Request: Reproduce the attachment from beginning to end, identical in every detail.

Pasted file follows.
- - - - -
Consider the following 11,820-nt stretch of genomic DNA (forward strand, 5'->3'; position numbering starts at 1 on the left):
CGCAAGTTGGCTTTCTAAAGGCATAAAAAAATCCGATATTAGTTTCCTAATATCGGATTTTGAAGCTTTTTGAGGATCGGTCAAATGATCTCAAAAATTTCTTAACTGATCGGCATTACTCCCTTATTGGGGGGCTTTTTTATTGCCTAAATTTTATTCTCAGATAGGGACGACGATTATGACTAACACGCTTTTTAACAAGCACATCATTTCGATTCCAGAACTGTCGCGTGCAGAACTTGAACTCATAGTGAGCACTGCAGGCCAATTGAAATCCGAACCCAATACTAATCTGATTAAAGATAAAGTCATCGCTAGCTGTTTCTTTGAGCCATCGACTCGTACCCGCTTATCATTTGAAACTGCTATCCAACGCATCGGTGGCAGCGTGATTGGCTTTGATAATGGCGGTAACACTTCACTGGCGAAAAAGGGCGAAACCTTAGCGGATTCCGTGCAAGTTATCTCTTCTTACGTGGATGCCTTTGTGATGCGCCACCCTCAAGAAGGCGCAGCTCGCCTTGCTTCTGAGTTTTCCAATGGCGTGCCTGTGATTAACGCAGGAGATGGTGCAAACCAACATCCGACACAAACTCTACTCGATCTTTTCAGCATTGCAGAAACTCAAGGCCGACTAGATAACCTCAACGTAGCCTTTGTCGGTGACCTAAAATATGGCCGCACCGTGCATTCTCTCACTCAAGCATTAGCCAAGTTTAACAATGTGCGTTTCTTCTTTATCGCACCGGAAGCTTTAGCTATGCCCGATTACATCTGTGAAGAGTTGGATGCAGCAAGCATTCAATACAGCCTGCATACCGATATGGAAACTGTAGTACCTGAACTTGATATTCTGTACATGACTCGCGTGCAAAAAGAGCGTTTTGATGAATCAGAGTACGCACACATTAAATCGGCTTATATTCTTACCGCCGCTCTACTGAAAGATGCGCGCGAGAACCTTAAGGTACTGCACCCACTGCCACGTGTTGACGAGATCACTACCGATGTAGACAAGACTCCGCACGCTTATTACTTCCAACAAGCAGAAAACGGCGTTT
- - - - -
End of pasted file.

Consider the following 11,820-nt stretch of genomic DNA (forward strand, 5'->3'; position numbering starts at 1 on the left):
CGCAAGTTGGCTTTCTAAAGGCATAAAAAAATCCGATATTAGTTTCCTAATATCGGATTTTGAAGCTTTTTGAGGATCGGTCAAATGATCTCAAAAATTTCTTAACTGATCGGCATTACTCCCTTATTGGGGGGCTTTTTTATTGCCTAAATTTTATTCTCAGATAGGGACGACGATTATGACTAACACGCTTTTTAACAAGCACATCATTTCGATTCCAGAACTGTCGCGTGCAGAACTTGAACTCATAGTGAGCACTGCAGGCCAATTGAAATCCGAACCCAATACTAATCTGATTAAAGATAAAGTCATCGCTAGCTGTTTCTTTGAGCCATCGACTCGTACCCGCTTATCATTTGAAACTGCTATCCAACGCATCGGTGGCAGCGTGATTGGCTTTGATAATGGCGGTAACACTTCACTGGCGAAAAAGGGCGAAACCTTAGCGGATTCCGTGCAAGTTATCTCTTCTTACGTGGATGCCTTTGTGATGCGCCACCCTCAAGAAGGCGCAGCTCGCCTTGCTTCTGAGTTTTCCAATGGCGTGCCTGTGATTAACGCAGGAGATGGTGCAAACCAACATCCGACACAAACTCTACTCGATCTTTTCAGCATTGCAGAAACTCAAGGCCGACTAGATAACCTCAACGTAGCCTTTGTCGGTGACCTAAAATATGGCCGCACCGTGCATTCTCTCACTCAAGCATTAGCCAAGTTTAACAATGTGCGTTTCTTCTTTATCGCACCGGAAGCTTTAGCTATGCCCGATTACATCTGTGAAGAGTTGGATGCAGCAAGCATTCAATACAGCCTGCATACCGATATGGAAACTGTAGTACCTGAACTTGATATTCTGTACATGACTCGCGTGCAAAAAGAGCGTTTTGATGAATCAGAGTACGCACACATTAAATCGGCTTATATTCTTACCGCCGCTCTACTGAAAGATGCGCGCGAGAACCTTAAGGTACTGCACCCACTGCCACGTGTTGACGAGATCACTACCGATGTAGACAAGACTCCGCACGCTTATTACTTCCAACAAGCAGAAAACGGCGTTT